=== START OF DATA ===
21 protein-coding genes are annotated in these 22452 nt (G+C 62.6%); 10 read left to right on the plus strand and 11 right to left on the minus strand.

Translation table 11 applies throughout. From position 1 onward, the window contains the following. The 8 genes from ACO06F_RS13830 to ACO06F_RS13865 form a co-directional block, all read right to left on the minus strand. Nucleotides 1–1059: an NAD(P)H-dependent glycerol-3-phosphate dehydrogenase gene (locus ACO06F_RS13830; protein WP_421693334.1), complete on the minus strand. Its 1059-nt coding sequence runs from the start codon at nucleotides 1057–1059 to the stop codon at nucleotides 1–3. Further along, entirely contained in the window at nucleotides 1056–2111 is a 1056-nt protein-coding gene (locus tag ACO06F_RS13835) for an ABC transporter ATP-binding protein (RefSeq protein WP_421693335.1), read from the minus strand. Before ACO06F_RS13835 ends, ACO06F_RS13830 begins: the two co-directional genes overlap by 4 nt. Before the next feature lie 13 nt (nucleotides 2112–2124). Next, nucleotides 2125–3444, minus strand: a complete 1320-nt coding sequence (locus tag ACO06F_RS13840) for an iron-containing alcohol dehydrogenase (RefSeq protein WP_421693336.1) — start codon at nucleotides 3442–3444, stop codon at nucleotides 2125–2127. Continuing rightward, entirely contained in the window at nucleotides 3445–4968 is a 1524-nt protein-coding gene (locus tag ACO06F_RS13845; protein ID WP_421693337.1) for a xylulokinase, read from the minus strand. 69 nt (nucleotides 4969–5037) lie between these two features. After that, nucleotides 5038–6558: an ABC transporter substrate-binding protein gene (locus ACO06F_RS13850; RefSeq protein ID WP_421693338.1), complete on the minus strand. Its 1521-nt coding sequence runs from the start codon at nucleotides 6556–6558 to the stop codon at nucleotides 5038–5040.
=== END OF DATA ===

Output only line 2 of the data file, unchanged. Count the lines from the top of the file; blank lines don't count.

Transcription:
Translation table 11 applies throughout. From position 1 onward, the window contains the following. The 8 genes from ACO06F_RS13830 to ACO06F_RS13865 form a co-directional block, all read right to left on the minus strand. Nucleotides 1–1059: an NAD(P)H-dependent glycerol-3-phosphate dehydrogenase gene (locus ACO06F_RS13830; protein WP_421693334.1), complete on the minus strand. Its 1059-nt coding sequence runs from the start codon at nucleotides 1057–1059 to the stop codon at nucleotides 1–3. Further along, entirely contained in the window at nucleotides 1056–2111 is a 1056-nt protein-coding gene (locus tag ACO06F_RS13835) for an ABC transporter ATP-binding protein (RefSeq protein WP_421693335.1), read from the minus strand. Before ACO06F_RS13835 ends, ACO06F_RS13830 begins: the two co-directional genes overlap by 4 nt. Before the next feature lie 13 nt (nucleotides 2112–2124). Next, nucleotides 2125–3444, minus strand: a complete 1320-nt coding sequence (locus tag ACO06F_RS13840) for an iron-containing alcohol dehydrogenase (RefSeq protein WP_421693336.1) — start codon at nucleotides 3442–3444, stop codon at nucleotides 2125–2127. Continuing rightward, entirely contained in the window at nucleotides 3445–4968 is a 1524-nt protein-coding gene (locus tag ACO06F_RS13845; protein ID WP_421693337.1) for a xylulokinase, read from the minus strand. 69 nt (nucleotides 4969–5037) lie between these two features. After that, nucleotides 5038–6558: an ABC transporter substrate-binding protein gene (locus ACO06F_RS13850; RefSeq protein ID WP_421693338.1), complete on the minus strand. Its 1521-nt coding sequence runs from the start codon at nucleotides 6556–6558 to the stop codon at nucleotides 5038–5040.